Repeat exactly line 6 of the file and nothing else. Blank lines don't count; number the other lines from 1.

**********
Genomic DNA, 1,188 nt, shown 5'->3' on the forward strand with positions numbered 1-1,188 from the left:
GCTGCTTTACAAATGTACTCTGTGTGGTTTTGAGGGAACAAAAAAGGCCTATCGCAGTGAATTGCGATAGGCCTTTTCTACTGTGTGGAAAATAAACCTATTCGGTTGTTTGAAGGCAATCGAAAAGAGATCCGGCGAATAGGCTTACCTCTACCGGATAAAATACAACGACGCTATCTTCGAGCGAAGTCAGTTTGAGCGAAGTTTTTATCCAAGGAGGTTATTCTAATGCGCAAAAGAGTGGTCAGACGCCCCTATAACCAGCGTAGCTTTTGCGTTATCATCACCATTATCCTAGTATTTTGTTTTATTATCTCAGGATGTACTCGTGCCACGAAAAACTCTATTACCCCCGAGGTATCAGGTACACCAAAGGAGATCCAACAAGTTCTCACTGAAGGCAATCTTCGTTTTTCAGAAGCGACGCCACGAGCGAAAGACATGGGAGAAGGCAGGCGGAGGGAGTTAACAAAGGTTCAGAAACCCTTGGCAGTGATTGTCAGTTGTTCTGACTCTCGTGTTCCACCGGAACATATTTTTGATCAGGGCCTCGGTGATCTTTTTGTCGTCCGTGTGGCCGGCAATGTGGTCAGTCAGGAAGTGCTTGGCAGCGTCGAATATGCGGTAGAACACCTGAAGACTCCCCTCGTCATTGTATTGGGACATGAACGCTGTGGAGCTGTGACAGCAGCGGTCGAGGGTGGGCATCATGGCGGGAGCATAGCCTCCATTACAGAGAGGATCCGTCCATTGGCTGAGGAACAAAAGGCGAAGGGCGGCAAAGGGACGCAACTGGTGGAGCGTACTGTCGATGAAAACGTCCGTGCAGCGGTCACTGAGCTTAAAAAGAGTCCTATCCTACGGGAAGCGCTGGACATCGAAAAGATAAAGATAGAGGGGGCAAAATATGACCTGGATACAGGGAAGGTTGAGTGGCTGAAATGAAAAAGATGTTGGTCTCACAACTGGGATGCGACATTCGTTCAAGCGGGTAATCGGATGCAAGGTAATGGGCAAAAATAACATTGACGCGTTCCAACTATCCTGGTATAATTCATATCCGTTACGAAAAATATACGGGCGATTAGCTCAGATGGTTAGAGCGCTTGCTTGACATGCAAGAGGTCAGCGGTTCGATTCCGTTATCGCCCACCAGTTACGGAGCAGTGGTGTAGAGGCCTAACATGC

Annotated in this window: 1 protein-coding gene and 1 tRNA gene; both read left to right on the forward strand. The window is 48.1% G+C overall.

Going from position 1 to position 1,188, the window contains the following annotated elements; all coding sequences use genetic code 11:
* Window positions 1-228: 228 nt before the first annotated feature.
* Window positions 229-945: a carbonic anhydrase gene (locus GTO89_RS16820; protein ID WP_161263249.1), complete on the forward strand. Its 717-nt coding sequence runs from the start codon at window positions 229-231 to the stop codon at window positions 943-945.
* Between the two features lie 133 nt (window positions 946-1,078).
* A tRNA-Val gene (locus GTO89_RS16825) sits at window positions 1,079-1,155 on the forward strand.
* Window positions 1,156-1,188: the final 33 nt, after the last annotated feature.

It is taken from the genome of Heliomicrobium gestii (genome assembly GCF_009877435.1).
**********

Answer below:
* Window positions 229-945: a carbonic anhydrase gene (locus GTO89_RS16820; protein ID WP_161263249.1), complete on the forward strand. Its 717-nt coding sequence runs from the start codon at window positions 229-231 to the stop codon at window positions 943-945.